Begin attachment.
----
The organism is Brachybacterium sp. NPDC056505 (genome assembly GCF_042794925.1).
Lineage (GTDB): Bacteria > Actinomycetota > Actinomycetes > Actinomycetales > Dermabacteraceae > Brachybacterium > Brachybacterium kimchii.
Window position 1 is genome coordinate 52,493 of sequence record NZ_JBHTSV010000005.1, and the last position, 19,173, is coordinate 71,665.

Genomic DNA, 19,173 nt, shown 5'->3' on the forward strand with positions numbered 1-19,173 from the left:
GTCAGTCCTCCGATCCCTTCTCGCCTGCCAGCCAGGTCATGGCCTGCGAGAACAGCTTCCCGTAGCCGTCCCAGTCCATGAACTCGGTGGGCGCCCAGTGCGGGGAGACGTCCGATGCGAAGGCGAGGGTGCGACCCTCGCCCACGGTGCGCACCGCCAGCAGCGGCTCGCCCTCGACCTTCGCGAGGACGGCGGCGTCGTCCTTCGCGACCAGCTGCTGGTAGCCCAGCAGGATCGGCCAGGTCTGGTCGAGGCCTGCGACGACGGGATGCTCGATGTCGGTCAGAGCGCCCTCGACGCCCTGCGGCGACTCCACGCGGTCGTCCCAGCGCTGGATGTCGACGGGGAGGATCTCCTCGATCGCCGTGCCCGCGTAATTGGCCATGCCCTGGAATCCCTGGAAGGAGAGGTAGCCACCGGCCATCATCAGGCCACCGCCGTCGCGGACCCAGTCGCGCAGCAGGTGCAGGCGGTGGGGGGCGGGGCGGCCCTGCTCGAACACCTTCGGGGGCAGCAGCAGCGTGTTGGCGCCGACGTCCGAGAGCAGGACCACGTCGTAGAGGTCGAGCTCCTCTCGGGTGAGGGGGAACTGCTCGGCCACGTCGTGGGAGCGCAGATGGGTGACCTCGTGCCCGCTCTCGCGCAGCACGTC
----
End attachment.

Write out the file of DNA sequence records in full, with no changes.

The organism is Brachybacterium sp. NPDC056505 (genome assembly GCF_042794925.1).
Lineage (GTDB): Bacteria > Actinomycetota > Actinomycetes > Actinomycetales > Dermabacteraceae > Brachybacterium > Brachybacterium kimchii.
Window position 1 is genome coordinate 52,493 of sequence record NZ_JBHTSV010000005.1, and the last position, 19,173, is coordinate 71,665.

Genomic DNA, 19,173 nt, shown 5'->3' on the forward strand with positions numbered 1-19,173 from the left:
GTCAGTCCTCCGATCCCTTCTCGCCTGCCAGCCAGGTCATGGCCTGCGAGAACAGCTTCCCGTAGCCGTCCCAGTCCATGAACTCGGTGGGCGCCCAGTGCGGGGAGACGTCCGATGCGAAGGCGAGGGTGCGACCCTCGCCCACGGTGCGCACCGCCAGCAGCGGCTCGCCCTCGACCTTCGCGAGGACGGCGGCGTCGTCCTTCGCGACCAGCTGCTGGTAGCCCAGCAGGATCGGCCAGGTCTGGTCGAGGCCTGCGACGACGGGATGCTCGATGTCGGTCAGAGCGCCCTCGACGCCCTGCGGCGACTCCACGCGGTCGTCCCAGCGCTGGATGTCGACGGGGAGGATCTCCTCGATCGCCGTGCCCGCGTAATTGGCCATGCCCTGGAATCCCTGGAAGGAGAGGTAGCCACCGGCCATCATCAGGCCACCGCCGTCGCGGACCCAGTCGCGCAGCAGGTGCAGGCGGTGGGGGGCGGGGCGGCCCTGCTCGAACACCTTCGGGGGCAGCAGCAGCGTGTTGGCGCCGACGTCCGAGAGCAGGACCACGTCGTAGAGGTCGAGCTCCTCTCGGGTGAGGGGGAACTGCTCGGCCACGTCGTGGGAGCGCAGATGGGTGACCTCGTGCCCGCTCTCGCGCAGCACGTC